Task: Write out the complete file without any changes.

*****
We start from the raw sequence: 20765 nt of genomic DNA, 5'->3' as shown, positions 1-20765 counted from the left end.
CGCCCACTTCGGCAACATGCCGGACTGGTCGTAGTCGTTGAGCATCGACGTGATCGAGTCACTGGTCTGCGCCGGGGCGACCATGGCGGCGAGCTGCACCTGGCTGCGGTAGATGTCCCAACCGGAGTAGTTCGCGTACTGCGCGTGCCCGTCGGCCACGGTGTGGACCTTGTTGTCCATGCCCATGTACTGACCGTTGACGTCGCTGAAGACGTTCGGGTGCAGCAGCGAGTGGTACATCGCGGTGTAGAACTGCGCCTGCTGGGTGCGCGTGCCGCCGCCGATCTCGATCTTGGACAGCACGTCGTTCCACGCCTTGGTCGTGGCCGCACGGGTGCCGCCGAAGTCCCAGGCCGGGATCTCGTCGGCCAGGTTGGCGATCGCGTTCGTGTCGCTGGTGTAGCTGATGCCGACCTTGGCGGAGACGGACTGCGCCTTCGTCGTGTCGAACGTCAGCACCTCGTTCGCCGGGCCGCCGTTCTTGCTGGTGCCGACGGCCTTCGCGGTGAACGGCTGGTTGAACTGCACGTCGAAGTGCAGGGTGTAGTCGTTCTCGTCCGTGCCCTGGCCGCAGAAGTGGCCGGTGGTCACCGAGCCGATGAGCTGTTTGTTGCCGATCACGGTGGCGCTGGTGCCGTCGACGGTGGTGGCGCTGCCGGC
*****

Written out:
We start from the raw sequence: 20765 nt of genomic DNA, 5'->3' as shown, positions 1-20765 counted from the left end.
CGCCCACTTCGGCAACATGCCGGACTGGTCGTAGTCGTTGAGCATCGACGTGATCGAGTCACTGGTCTGCGCCGGGGCGACCATGGCGGCGAGCTGCACCTGGCTGCGGTAGATGTCCCAACCGGAGTAGTTCGCGTACTGCGCGTGCCCGTCGGCCACGGTGTGGACCTTGTTGTCCATGCCCATGTACTGACCGTTGACGTCGCTGAAGACGTTCGGGTGCAGCAGCGAGTGGTACATCGCGGTGTAGAACTGCGCCTGCTGGGTGCGCGTGCCGCCGCCGATCTCGATCTTGGACAGCACGTCGTTCCACGCCTTGGTCGTGGCCGCACGGGTGCCGCCGAAGTCCCAGGCCGGGATCTCGTCGGCCAGGTTGGCGATCGCGTTCGTGTCGCTGGTGTAGCTGATGCCGACCTTGGCGGAGACGGACTGCGCCTTCGTCGTGTCGAACGTCAGCACCTCGTTCGCCGGGCCGCCGTTCTTGCTGGTGCCGACGGCCTTCGCGGTGAACGGCTGGTTGAACTGCACGTCGAAGTGCAGGGTGTAGTCGTTCTCGTCCGTGCCCTGGCCGCAGAAGTGGCCGGTGGTCACCGAGCCGATGAGCTGTTTGTTGCCGATCACGGTGGCGCTGGTGCCGTCGACGGTGGTGGCGCTGCCGGC